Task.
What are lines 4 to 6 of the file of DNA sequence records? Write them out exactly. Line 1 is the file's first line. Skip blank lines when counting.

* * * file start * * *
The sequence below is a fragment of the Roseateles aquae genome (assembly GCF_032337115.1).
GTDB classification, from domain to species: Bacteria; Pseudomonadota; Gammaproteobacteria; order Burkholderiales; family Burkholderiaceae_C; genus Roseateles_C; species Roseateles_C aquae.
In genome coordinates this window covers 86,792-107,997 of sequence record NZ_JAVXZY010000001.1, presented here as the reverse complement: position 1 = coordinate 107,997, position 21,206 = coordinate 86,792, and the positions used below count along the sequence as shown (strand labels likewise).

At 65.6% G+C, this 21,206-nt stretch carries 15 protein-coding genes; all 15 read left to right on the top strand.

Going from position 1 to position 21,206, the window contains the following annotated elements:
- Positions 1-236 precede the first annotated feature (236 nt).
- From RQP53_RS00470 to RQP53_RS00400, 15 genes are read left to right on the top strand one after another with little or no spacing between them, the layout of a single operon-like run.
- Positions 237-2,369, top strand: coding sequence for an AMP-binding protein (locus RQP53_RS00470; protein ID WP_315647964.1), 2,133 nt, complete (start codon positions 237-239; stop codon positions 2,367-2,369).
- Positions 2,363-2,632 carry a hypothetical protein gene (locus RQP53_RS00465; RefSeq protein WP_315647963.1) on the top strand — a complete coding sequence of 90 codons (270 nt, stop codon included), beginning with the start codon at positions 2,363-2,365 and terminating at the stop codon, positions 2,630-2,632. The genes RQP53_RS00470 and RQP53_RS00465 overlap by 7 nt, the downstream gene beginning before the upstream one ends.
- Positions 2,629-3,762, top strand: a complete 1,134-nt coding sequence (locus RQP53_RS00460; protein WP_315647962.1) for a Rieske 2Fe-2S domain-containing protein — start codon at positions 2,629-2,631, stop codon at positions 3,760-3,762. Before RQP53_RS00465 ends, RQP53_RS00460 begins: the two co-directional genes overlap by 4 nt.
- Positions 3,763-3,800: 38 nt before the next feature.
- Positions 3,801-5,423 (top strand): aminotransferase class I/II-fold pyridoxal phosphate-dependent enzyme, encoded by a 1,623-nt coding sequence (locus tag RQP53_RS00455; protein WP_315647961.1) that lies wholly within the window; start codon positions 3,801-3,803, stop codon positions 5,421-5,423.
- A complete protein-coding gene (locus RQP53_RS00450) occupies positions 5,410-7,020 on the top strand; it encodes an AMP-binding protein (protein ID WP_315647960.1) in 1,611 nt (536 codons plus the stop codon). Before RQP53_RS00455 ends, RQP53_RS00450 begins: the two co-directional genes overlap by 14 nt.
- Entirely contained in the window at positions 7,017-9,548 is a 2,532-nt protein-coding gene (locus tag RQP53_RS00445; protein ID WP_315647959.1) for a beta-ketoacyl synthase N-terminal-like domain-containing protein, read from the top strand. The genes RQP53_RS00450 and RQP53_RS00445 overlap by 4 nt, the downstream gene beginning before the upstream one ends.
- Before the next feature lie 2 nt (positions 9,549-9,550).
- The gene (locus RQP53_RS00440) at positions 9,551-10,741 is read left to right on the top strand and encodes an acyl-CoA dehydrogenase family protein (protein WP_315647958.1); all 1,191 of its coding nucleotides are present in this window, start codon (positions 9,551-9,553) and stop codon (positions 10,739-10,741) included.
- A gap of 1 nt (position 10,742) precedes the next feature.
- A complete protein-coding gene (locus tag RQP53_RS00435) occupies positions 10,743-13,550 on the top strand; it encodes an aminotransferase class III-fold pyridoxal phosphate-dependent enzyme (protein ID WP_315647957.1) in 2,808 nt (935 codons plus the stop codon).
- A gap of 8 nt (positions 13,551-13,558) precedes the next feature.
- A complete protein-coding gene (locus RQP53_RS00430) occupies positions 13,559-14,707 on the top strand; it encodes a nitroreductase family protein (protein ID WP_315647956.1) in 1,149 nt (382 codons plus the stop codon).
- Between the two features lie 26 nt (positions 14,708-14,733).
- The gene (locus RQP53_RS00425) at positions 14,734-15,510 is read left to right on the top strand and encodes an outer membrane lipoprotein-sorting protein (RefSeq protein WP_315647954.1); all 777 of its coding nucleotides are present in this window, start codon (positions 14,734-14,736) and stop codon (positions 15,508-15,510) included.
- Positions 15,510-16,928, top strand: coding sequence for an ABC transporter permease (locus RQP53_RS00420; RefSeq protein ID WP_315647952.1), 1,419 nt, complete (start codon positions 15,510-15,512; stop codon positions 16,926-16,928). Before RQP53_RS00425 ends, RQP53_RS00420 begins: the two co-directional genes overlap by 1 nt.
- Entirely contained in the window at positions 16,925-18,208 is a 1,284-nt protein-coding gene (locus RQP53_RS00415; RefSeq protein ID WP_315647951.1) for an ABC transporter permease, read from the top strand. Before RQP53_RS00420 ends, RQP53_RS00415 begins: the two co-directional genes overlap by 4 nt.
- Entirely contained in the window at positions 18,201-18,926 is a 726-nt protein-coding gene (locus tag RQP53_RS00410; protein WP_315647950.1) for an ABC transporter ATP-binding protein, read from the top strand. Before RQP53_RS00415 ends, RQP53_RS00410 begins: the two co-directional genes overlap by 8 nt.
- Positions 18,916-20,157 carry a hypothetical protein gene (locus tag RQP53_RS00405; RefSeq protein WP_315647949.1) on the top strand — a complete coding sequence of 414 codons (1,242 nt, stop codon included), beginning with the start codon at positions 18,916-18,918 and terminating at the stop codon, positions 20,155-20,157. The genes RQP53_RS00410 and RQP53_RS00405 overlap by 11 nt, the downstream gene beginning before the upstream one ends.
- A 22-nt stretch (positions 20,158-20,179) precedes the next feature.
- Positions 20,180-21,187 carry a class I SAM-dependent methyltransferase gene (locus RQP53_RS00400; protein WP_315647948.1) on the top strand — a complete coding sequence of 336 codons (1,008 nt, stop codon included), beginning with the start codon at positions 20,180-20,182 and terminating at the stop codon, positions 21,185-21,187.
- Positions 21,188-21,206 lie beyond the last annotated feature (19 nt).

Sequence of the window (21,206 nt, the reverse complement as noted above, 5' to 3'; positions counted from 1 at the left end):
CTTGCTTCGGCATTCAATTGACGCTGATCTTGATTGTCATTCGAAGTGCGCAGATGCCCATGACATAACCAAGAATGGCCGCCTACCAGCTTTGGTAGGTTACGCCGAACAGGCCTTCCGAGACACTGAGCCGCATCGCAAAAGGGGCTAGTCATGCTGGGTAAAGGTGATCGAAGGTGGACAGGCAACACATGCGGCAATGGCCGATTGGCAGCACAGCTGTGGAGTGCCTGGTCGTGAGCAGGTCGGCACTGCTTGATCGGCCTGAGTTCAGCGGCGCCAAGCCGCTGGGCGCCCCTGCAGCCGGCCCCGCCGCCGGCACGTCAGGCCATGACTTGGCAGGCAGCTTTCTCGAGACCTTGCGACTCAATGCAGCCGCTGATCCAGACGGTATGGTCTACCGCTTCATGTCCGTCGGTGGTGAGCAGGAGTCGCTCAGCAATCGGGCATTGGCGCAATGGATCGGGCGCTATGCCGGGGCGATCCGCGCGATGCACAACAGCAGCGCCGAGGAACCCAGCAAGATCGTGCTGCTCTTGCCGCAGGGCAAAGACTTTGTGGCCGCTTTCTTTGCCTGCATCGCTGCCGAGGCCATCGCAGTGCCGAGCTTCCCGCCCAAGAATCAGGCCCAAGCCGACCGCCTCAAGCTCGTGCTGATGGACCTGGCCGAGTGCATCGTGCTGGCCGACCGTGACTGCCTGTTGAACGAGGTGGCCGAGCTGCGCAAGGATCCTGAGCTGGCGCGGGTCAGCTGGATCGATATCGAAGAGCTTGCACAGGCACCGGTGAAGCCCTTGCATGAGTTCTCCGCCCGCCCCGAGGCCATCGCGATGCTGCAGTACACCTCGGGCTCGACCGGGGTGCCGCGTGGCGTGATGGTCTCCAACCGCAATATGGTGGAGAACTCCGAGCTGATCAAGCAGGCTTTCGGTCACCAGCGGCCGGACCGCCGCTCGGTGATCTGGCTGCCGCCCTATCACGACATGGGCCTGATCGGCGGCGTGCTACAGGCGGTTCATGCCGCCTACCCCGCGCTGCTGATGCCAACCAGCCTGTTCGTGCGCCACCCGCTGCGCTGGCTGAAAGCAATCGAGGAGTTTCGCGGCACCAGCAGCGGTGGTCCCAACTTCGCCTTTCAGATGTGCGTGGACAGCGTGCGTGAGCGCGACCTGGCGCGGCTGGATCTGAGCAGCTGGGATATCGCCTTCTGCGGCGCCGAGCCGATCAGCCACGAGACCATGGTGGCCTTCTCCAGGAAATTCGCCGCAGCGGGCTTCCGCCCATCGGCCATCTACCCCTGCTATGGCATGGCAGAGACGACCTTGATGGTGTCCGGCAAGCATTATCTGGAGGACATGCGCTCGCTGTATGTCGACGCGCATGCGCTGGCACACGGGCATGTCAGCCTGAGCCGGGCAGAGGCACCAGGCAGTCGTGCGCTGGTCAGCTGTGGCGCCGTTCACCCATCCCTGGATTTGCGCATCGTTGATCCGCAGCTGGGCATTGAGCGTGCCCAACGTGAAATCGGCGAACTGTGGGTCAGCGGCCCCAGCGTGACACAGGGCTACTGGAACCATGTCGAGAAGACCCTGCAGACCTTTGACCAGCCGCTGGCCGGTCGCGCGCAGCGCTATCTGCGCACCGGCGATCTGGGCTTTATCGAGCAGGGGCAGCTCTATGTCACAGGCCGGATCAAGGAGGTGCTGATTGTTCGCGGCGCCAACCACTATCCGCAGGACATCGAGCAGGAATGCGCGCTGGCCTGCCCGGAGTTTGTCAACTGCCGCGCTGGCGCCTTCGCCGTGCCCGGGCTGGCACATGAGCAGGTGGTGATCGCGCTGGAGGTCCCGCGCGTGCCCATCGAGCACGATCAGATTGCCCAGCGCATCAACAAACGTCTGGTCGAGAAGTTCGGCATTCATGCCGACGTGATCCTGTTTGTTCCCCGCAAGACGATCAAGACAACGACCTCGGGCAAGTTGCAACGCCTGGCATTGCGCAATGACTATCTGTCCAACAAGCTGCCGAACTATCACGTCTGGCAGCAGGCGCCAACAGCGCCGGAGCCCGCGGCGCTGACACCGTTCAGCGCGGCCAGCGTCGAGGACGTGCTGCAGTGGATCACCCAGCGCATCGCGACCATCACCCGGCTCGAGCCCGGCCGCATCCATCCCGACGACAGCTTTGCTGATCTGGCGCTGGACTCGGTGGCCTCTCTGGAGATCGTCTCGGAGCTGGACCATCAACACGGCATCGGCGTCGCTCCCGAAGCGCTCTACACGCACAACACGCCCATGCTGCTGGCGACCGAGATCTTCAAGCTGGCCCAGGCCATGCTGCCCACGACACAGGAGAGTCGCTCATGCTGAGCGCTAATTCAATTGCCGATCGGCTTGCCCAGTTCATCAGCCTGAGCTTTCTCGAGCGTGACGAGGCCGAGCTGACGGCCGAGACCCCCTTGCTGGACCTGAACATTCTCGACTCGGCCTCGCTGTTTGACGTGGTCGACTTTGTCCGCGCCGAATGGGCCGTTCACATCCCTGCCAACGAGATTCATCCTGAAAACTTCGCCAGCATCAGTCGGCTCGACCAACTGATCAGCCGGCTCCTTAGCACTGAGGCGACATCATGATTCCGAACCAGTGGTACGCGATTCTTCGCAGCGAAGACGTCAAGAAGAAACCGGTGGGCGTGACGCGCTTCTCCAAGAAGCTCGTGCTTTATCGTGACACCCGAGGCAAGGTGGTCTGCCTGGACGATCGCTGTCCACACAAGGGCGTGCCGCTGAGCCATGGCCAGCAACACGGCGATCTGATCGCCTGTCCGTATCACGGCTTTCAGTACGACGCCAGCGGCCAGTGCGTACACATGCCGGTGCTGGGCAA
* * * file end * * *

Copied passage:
At 65.6% G+C, this 21,206-nt stretch carries 15 protein-coding genes; all 15 read left to right on the top strand.

Going from position 1 to position 21,206, the window contains the following annotated elements:
- Positions 1-236 precede the first annotated feature (236 nt).